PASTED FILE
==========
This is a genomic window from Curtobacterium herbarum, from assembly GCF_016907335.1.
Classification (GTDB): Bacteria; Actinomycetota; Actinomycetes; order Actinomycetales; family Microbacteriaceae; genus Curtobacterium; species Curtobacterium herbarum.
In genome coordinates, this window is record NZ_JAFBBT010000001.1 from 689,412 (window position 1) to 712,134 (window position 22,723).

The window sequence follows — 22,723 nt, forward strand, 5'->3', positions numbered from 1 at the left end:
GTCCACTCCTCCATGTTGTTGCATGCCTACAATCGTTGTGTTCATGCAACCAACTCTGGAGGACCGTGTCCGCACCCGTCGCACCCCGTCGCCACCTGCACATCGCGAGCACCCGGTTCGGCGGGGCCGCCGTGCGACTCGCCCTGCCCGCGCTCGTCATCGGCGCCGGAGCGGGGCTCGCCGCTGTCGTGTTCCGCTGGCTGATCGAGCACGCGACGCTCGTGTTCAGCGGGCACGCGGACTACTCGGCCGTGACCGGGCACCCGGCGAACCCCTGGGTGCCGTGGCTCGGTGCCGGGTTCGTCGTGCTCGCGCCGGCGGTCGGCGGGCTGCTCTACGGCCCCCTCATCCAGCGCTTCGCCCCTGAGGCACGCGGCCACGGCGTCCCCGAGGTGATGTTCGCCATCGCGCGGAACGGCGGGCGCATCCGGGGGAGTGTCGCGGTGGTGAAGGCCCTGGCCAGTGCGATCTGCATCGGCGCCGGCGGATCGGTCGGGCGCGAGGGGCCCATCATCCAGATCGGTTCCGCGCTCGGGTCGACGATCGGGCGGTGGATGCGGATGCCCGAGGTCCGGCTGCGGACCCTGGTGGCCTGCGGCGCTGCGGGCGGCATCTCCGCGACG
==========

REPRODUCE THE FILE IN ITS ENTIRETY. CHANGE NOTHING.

This is a genomic window from Curtobacterium herbarum, from assembly GCF_016907335.1.
Classification (GTDB): Bacteria; Actinomycetota; Actinomycetes; order Actinomycetales; family Microbacteriaceae; genus Curtobacterium; species Curtobacterium herbarum.
In genome coordinates, this window is record NZ_JAFBBT010000001.1 from 689,412 (window position 1) to 712,134 (window position 22,723).

The window sequence follows — 22,723 nt, forward strand, 5'->3', positions numbered from 1 at the left end:
GTCCACTCCTCCATGTTGTTGCATGCCTACAATCGTTGTGTTCATGCAACCAACTCTGGAGGACCGTGTCCGCACCCGTCGCACCCCGTCGCCACCTGCACATCGCGAGCACCCGGTTCGGCGGGGCCGCCGTGCGACTCGCCCTGCCCGCGCTCGTCATCGGCGCCGGAGCGGGGCTCGCCGCTGTCGTGTTCCGCTGGCTGATCGAGCACGCGACGCTCGTGTTCAGCGGGCACGCGGACTACTCGGCCGTGACCGGGCACCCGGCGAACCCCTGGGTGCCGTGGCTCGGTGCCGGGTTCGTCGTGCTCGCGCCGGCGGTCGGCGGGCTGCTCTACGGCCCCCTCATCCAGCGCTTCGCCCCTGAGGCACGCGGCCACGGCGTCCCCGAGGTGATGTTCGCCATCGCGCGGAACGGCGGGCGCATCCGGGGGAGTGTCGCGGTGGTGAAGGCCCTGGCCAGTGCGATCTGCATCGGCGCCGGCGGATCGGTCGGGCGCGAGGGGCCCATCATCCAGATCGGTTCCGCGCTCGGGTCGACGATCGGGCGGTGGATGCGGATGCCCGAGGTCCGGCTGCGGACCCTGGTGGCCTGCGGCGCTGCGGGCGGCATCTCCGCGACG